24 September 2019

Electrical energy allows more efficient combustion and reduces emissions

Adding just a tad of electrical energy can enable industry to increase its combustion efficiency at the same time as atmospheric emissions are reduced. In a joint project with industry, FOI is researching how engine combustion processes can be more stable.

Effect 2-forskare

Researchers Andreas Ehn (Lund University), Mattias Elfsberg (FOI) and Arne Irewall (Siemens Turbomachinery) in one of Siemens’ laboratories in Finspång, where they used microwave energy to influence the combustion process in a burner. Photo: Tomas Hurtig/FOI.

Today, every industry is required to be more energy-efficient and reduce its emissions. Since 2012, the Swedish Energy Agency has been financing EFFECT, a project that investigates whether electrical stimulation can facilitate the combustion sequence in engines.

“In all engines, there is a flame that burns fuel in gas or fluid form. By applying a tiny amount of electrical energy to the flame, it can be made to burn more efficiently,” explains Christer Fureby, Research Director in FOI’s Division of Defence and Security, Systems and Technology.

The purpose of the project is to explore how the electrical energy can be led into the flame as efficiently as possible and what happens within it.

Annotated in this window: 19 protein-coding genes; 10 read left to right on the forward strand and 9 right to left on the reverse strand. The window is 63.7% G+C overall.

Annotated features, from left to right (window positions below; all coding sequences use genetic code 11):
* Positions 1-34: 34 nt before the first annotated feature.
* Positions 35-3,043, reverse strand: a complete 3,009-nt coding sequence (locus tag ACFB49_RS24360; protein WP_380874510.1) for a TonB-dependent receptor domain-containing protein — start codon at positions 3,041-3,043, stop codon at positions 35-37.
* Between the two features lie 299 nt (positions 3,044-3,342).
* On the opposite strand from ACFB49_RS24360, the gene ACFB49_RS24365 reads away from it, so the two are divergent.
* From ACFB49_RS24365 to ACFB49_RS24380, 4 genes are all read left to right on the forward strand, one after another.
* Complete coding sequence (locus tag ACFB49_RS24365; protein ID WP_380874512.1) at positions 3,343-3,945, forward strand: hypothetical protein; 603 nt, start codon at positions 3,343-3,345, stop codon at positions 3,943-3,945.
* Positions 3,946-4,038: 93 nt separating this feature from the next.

“We want to find out how we can best help industry to increase the combustion efficiency and at the same time reduce emissions,” says Christer Fureby.

Reduced energy consumption

The project, which is now in its second phase, will continue until 2020. In addition to FOI, the participants include the Division of Combustion Physics, at Lund University, along with Siemens Turbomachinery AB and SSAB.

For Siemens, which produces among other things gas turbines for power generation, an improved combustion sequence means that production requires less energy consumption. The same applies to SSAB, which hot-rolls steel for different types of industry.

“That requires enormous amounts of energy, which is why SSAB wants to see if this is a way to heat the steel more efficiently, at the same time as emissions are reduced. We have succeeded in showing that it’s possible to stabilise the flames with electrical energy, when normally they’d be starting to flutter or become extremely sooty,” says Christer Fureby.

Simulations of combustion sequences is one of FOI’s many areas of expertise. For some time now, FOI has also been participating in the development of a high-speed aircraft, where the experience from EFFECT may be useful.